The opinion of the court was delivered by: Morrison C. England, Jr. United States District Judge
Presently before the Court is the United States' Ex Parte Petition for Leave to Serve "John Doe" Summons ("Petition"). By way of its Petition, the United States seeks leave to serve, pursuant to 26 U.S.C. § 7609(f), an Internal Revenue Service ("IRS") "John Doe" Summons (hereafter "Summons") on California's Board of Equalization ("BOE"). For the following reasons, the United States' Petition is GRANTED.
In its previous Order, ECF No. 3, the Court denied the United States' Petition on the grounds that it did not meet one of the three elements necessary to grant a Summons. Because failing to meet one of the three elements is dispositive, the Court did not address the other two elements. In its Order, the Court also advised the United States that if it chose to resubmit the Petition, it would have to address four additional inquiries regarding the constitutionality of issuing a Summons to a state.
The United States has now resubmitted the Petition. The revised Petition expands on the discussion of the three required elements and also addresses each of the four inquires raised by the Court.
This Order first addresses each of the three elements necessary for the issuance of a Summons and then turns to a consideration of each of the United States' responses to the Court's four additional inquiries.
"For the purpose of ascertaining the correctness of any return, making a return where none has been made, [or] determining the liability of any person for any internal revenue tax...," the Internal Revenue Code ("IRC") empowers the Secretary of the Treasury, or its delegate to:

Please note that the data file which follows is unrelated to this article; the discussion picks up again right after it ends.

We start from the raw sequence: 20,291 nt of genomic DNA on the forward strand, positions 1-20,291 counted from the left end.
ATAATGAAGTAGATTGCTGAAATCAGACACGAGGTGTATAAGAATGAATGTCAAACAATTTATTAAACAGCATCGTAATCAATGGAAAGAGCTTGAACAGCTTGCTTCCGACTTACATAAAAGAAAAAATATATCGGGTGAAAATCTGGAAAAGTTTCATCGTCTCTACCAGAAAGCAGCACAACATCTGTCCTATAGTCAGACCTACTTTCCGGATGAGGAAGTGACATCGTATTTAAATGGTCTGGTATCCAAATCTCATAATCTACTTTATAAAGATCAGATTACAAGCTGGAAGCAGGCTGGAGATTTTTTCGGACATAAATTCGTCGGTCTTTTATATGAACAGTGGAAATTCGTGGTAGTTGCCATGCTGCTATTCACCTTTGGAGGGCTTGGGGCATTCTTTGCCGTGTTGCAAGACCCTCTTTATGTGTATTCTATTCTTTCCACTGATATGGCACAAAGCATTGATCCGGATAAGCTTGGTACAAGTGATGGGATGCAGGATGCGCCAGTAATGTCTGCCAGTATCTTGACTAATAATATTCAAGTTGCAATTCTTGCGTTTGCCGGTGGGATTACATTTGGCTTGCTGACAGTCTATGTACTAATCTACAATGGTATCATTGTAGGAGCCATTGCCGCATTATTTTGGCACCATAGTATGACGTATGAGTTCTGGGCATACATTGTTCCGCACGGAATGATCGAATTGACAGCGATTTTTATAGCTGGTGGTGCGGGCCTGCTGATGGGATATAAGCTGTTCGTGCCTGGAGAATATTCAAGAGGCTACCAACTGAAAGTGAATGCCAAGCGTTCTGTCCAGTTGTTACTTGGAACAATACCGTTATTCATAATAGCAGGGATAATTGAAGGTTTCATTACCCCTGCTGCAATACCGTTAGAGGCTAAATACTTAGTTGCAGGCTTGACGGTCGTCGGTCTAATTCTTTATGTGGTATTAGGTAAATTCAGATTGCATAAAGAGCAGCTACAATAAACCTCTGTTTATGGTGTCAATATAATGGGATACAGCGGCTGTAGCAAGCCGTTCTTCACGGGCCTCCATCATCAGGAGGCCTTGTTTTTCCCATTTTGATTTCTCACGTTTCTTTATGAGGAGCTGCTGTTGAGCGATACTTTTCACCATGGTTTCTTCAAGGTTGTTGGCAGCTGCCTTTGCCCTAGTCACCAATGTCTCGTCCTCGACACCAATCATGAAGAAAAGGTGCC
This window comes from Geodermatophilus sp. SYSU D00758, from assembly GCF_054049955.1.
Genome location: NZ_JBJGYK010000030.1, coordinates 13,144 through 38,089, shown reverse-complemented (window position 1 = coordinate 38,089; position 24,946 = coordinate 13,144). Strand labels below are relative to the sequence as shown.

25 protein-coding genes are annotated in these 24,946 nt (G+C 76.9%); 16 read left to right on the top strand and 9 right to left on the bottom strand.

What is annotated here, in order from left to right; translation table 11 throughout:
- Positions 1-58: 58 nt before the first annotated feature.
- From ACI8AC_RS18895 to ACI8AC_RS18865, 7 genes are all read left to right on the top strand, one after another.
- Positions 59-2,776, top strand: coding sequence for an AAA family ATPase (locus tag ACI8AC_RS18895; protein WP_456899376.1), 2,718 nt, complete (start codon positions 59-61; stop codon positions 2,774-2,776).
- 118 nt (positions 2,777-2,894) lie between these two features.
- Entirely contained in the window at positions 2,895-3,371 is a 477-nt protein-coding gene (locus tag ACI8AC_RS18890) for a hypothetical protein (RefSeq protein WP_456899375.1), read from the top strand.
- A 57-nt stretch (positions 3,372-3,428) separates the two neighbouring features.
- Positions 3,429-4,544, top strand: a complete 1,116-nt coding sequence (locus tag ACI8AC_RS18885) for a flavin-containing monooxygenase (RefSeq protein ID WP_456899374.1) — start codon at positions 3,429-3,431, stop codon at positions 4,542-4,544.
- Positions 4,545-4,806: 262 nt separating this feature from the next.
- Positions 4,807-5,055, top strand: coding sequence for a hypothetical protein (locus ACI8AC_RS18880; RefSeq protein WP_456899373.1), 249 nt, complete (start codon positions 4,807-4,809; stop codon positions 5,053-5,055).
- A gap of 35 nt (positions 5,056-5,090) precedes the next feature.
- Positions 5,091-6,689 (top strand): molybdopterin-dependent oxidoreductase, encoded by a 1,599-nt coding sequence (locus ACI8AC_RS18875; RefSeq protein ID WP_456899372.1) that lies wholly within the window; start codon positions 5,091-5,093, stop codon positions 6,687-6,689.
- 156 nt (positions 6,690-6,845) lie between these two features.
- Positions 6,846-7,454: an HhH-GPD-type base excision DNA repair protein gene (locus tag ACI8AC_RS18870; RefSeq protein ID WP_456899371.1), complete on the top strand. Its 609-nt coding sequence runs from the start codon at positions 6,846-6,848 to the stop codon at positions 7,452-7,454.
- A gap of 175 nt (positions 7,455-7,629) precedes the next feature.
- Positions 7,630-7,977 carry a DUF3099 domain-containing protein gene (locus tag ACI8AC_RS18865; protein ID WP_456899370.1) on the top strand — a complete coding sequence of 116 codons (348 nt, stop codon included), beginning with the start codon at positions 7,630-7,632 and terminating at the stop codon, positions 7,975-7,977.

[S]ummon the person liable for tax or required to perfor m the act...or any person having possession, custody, or care of books of account containing entries relating to the business of the person liable for tax or required to perform the act, or any other person the Secretary may deem proper ... to produce such books, papers, records, or other data, and to give such testimony ... as may be relevant or material to such inquiry.
26 U.S.C. §§ 7602(a), 7701(11).
The IRS power to summon extends even to those situations in
which the identity of the taxpayer is unknown. 26 U.S.C. § 7609(f). This power is somewhat limited, however, because where, as here, the IRS seeks to summon information that pertains to an unknown taxpayer, and the information is in the custody of a third party, the United States must make a showing to the court that:
1) its investigation relates to an ascertainable class of persons;
2) a reasonable basis exists for the belief that these unknown taxpayers may have failed to comply with Internal Revenue Laws; and
3) the United States cannot obtain the information sought from another readily available source.
Id. The Court will address each of these elements in order. In its prior order, the Court determined that the IRS failed to satisfy the third element.